The families of 29 men killed in the Pike River disaster six years ago are now in their third day of protest, camping near the mine.
They say gas levels at the mine make it safe to re-enter and retrieve the men's bodies.
Tony Sutorius, a documentary maker who met the protesters through late unionist Helen Kelly, says the families' wishes have been ignored by the Government and Solid Energy for too long.
"Solid Energy took over control of the mine several years ago," he says.
"That whole time Mines Rescue, which is a local group of experts who would do that kind of recovery, have never been asked about it by Solid Energy."
Mr Sutorius says for all the talk about getting the men's bodies out, the families now believe there's never been any real intention to do so.
Protestor Sonya Rockhouse, who lost her son in the tragedy six years ago, says government plans to delay work are all very well, but they'll continue to protest when the sealing goes ahead.
"We're still not going anywhere," she says. "It's quite funny, don't you think, that they're not going to have anybody working up here in the one week when we happen to be here protesting?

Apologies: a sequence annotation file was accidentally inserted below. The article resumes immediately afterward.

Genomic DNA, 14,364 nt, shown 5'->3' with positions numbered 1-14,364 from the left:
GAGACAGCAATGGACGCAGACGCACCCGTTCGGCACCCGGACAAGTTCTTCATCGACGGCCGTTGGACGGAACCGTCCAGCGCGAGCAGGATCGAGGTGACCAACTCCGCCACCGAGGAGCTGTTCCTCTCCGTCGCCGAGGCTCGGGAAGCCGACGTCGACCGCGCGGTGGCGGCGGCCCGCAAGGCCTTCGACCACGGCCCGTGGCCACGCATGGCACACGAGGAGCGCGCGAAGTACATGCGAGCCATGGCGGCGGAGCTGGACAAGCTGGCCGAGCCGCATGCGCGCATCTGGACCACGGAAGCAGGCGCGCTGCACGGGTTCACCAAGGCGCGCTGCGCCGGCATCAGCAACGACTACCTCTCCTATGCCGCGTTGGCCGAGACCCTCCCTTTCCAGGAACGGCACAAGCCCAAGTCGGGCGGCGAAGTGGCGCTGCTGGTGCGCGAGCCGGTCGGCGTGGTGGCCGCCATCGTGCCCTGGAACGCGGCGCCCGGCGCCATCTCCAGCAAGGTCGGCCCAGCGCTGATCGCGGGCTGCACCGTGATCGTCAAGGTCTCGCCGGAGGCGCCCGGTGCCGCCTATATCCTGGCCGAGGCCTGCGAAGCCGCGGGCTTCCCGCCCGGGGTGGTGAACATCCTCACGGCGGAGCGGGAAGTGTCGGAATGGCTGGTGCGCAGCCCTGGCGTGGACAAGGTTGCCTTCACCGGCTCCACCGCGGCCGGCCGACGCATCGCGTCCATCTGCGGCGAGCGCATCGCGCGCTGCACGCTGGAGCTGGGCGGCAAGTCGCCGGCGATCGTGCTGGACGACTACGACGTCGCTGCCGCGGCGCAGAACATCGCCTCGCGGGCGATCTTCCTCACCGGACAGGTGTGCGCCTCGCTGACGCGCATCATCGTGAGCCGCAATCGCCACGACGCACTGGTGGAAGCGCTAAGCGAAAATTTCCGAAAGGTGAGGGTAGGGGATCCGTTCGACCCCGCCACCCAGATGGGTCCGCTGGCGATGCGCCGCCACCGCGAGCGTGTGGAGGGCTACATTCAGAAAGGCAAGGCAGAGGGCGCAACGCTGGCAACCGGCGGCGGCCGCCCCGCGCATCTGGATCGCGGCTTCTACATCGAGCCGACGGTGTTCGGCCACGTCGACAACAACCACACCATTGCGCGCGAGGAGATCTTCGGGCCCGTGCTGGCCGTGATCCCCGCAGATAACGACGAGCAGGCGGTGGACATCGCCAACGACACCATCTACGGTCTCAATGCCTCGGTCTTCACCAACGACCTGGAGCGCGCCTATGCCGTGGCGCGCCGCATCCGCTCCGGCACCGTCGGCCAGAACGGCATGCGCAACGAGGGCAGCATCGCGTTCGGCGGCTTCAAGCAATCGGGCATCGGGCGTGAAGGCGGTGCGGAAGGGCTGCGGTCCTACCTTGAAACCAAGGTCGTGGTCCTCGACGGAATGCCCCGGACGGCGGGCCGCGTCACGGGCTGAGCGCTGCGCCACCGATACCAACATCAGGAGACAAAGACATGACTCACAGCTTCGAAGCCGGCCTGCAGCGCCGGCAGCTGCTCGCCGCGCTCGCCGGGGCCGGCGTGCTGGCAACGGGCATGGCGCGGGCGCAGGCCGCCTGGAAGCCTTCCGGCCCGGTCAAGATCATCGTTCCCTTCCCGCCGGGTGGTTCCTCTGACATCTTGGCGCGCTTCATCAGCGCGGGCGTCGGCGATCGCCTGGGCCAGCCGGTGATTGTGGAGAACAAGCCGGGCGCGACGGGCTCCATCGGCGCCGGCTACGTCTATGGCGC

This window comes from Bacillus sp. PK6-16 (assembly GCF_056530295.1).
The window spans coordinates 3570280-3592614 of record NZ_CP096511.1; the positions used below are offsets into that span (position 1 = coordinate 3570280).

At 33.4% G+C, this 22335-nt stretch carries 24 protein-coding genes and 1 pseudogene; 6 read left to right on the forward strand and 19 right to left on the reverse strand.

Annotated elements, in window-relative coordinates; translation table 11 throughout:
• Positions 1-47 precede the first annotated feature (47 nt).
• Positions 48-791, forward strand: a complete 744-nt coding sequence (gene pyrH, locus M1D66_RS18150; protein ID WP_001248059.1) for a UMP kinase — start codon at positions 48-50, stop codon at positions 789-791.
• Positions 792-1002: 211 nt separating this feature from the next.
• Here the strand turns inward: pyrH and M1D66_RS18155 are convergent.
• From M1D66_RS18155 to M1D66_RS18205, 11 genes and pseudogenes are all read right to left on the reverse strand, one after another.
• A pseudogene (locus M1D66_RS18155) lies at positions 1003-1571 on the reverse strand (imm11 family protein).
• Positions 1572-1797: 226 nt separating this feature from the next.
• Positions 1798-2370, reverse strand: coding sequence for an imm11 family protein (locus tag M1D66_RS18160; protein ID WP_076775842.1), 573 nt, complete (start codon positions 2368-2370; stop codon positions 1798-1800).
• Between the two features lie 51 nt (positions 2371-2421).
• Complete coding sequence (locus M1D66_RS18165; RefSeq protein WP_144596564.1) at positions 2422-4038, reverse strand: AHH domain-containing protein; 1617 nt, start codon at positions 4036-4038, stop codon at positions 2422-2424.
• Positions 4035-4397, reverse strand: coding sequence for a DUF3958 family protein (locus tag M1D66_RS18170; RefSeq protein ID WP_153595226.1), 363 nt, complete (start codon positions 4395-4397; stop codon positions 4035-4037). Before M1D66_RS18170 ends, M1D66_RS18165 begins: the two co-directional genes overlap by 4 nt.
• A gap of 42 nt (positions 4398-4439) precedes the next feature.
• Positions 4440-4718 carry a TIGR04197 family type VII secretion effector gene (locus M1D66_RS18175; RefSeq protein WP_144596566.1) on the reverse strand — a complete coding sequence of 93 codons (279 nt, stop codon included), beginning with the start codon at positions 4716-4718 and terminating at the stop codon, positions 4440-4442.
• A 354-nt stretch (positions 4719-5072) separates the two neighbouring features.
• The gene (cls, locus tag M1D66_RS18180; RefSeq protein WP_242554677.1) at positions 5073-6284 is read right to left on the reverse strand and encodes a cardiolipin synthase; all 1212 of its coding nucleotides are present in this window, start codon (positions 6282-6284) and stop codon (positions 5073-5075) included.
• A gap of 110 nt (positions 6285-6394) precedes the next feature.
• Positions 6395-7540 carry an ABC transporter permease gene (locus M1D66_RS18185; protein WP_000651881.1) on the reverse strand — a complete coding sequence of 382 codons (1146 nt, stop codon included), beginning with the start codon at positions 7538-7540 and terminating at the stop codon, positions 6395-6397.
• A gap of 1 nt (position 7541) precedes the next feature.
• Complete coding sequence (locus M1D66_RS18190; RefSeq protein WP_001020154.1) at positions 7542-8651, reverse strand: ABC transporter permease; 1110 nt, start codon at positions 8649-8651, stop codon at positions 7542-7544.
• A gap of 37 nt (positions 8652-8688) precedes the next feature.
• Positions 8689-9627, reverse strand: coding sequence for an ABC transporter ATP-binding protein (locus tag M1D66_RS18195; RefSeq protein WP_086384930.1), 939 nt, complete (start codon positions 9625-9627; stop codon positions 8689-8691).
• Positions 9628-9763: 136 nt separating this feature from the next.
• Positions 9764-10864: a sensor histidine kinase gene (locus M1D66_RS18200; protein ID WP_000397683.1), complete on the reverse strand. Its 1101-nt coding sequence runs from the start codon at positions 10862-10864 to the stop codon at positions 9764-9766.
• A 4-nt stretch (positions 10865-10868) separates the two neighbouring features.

"If they think that that's going to stop us and make us go away, then they're sadly mistaken."
Environment Minister Nick Smith says delays to seal off the mine are because of the emotions surrounding the upcoming sixth year anniversary on Saturday.
But Ms Woodhouse wants the Government to acknowledge their work and get rid of the plan altogether.
"We went to all this work to get all this information and they just disregarded it and just listened to their guy, and it's not right."
Mr Sutorius says the protesters aren't asking for something unrealistic.
"People think that these guys are crazed with grief and they're just so beside themselves that they're willing to put perfectly healthy people at risk to save the bones of their dead men. That's really not true. There's been heaps of work done to establish the safety to re-enter this mine."
He says the Chief Mines Inspector, Mines Rescue and an international expert have all said it's now safe to enter part of the mine.